Many startups never get off the ground for lack of funds needed to transform their brilliant idea into a functioning business. One potential solution is to seek out an angel investor: an individual or business that that can provide startup capital in exchange for shares in the company.
While there are downsides to seeking out equity investment, an angel investor can work wonders for business owners trying to bring their idea to life.
1. Do you need an angel investor?
Angel investment isn’t appropriate for every startup.
“I think the very first question they need to ask themselves is do they actually need equity investment at all,” says Sam Hajjar, managing director of Saljar Group. “They first need to take a step back, and determine if they need external funding, because sometimes they may be able to get by with other sources, or their own internal sources of funding or through their business.”
2. Understand the drawbacks
Once a business has established that it needs equity investment, it’s important to be intimately aware of what it might mean for the future of the operation. Angel investment often entails a slight loss of control over the direction of the business to the new shareholders.
“What that means is they’re not going to want to run your business for you on a day-to-day basis – they’ll expect you to do that well – but they’ll usually request a say in critical decisions and strategic decisions. They could stop you from making key strategic decisions and things like that without their approval.”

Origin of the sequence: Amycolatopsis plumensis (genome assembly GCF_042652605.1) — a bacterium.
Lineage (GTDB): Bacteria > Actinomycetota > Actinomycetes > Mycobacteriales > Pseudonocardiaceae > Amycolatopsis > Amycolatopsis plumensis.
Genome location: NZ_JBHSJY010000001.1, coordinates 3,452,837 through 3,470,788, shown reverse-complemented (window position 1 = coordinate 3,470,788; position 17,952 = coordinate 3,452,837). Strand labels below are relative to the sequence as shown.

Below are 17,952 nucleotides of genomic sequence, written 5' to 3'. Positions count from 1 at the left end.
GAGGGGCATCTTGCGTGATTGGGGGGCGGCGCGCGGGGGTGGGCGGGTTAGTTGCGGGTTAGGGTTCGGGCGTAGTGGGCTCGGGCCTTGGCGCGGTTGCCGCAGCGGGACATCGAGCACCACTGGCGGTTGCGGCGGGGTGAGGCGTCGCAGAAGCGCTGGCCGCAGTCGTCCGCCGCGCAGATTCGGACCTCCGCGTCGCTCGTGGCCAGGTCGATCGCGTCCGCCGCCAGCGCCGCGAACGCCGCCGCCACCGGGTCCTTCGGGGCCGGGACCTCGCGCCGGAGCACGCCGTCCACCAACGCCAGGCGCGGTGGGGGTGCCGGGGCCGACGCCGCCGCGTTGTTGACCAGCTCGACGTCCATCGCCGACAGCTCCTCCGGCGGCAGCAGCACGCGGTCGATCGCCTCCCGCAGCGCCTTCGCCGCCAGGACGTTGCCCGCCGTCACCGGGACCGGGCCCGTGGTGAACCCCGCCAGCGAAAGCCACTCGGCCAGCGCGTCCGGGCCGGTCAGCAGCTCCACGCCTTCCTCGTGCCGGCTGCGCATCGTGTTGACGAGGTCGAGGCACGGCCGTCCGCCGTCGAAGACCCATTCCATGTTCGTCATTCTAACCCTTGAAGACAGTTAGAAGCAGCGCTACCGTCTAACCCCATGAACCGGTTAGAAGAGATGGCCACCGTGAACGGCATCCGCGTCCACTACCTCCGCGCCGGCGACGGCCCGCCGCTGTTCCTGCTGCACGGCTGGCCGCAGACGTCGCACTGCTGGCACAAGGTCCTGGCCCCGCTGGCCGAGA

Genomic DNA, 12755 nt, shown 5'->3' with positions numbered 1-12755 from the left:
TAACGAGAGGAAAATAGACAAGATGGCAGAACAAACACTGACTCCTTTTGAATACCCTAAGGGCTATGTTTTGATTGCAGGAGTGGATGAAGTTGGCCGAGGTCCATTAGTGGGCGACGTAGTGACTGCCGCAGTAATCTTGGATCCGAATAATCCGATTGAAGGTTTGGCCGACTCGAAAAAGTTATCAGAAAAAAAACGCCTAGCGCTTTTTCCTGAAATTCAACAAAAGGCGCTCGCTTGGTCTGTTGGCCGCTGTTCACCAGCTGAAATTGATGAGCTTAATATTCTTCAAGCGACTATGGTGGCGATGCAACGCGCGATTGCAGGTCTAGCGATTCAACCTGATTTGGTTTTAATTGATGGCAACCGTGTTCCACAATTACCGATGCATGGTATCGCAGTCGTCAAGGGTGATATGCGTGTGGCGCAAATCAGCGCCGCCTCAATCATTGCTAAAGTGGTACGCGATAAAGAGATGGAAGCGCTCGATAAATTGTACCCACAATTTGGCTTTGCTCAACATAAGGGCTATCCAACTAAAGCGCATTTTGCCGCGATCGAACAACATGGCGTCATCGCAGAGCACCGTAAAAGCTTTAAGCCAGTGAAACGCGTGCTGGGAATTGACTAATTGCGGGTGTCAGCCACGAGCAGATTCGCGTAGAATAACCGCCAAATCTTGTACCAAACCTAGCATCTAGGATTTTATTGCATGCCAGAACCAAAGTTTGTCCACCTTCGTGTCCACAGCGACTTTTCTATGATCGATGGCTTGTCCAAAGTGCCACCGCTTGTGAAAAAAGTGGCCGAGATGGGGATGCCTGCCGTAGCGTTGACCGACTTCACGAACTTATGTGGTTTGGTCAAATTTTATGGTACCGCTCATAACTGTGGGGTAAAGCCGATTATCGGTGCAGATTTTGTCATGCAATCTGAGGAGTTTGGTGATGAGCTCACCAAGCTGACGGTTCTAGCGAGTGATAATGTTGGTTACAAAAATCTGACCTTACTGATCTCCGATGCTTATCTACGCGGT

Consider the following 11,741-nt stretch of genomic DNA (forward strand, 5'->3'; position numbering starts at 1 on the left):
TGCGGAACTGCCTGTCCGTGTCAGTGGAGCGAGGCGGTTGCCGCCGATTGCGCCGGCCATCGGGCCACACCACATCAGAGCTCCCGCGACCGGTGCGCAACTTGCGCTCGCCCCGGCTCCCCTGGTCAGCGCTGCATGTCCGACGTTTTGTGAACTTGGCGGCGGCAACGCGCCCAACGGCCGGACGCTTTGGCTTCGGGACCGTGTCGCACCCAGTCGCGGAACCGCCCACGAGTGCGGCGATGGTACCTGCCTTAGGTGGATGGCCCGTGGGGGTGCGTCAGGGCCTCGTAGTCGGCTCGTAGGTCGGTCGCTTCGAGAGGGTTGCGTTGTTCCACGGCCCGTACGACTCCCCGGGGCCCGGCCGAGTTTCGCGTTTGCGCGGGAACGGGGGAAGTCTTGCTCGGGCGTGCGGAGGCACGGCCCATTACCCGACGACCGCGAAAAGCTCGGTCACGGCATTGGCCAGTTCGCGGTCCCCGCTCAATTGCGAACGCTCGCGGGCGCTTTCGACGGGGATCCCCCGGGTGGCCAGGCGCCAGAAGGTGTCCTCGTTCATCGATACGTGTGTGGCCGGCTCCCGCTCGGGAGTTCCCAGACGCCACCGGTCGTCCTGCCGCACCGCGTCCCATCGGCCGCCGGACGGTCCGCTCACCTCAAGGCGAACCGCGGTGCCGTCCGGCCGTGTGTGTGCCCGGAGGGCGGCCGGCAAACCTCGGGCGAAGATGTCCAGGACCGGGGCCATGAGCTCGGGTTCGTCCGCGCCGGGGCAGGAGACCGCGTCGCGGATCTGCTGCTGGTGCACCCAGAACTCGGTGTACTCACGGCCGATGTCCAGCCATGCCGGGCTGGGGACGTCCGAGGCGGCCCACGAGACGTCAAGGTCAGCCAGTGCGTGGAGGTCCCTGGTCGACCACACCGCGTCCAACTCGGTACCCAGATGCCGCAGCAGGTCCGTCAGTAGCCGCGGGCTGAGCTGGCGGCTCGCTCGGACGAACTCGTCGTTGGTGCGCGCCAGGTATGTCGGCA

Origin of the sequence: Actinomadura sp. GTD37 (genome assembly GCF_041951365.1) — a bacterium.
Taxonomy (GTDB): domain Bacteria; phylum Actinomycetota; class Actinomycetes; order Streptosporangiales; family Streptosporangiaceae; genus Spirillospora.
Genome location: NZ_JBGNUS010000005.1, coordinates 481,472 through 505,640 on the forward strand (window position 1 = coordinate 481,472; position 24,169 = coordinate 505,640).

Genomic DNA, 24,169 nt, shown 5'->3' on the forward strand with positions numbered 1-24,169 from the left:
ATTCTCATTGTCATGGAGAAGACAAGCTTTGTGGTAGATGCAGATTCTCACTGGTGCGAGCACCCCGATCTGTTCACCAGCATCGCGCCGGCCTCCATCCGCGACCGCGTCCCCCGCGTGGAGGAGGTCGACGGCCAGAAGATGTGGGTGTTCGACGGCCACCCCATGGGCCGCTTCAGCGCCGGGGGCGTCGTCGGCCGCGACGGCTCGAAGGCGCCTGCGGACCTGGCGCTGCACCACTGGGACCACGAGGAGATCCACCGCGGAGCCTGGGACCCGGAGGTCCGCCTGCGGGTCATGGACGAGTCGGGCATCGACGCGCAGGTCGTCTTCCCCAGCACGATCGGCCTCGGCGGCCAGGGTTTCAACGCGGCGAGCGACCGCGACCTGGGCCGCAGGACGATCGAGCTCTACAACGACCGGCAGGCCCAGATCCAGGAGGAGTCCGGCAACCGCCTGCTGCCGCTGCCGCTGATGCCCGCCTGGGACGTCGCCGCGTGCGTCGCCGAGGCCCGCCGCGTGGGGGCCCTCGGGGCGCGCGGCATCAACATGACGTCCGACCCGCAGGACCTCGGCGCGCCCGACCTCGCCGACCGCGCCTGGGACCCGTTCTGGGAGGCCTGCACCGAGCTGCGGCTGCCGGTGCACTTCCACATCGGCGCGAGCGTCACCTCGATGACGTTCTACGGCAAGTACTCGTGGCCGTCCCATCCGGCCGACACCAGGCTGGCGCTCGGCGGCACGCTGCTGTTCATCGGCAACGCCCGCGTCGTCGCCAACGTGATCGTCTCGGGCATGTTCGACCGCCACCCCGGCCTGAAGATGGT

3. Know where to look and who to ask
Hajjar insists that it’s not impossible to find investors – there are a number of equity investment networks in Australia open to pitches from entrepreneurs – but rather that it’s hard for investors to find the right company to back.
“It’s often said it’s hard to find investors – and it is: statistically only a small number people get an investment. The reality is that a lot of investors actually say that it’s quite hard to find the right company to invest in.”
The key to being that company comes down largely to knowing which avenues are open to your business, and how well prepared your pitch is. Companies like Azure Group and Saljar exist to help you with the latter. With respect to the former, The Australian Small Scale Offering Board (ASSOB), Wholesale Investor, the Australian Investor Network and Innovation Bay (an IT-focused network of which Azure Group are a member, and which helped launch daily deals site Spreets) are all Australian-based investment networks worth investigating.
4. Define the value proposition
Once aware of the benefits and risks, business owners need to begin work on how they’ll present the business concept to prospective investors. The most important factor here is to make it absolutely clear how the idea will be valuable as a business.
“The number one thing they’re looking for is to make money out of investing in that company,” says Michael Derin, CEO of Azure Group.
This often means that businesses seeking equity investment need to pose a very high value proposition.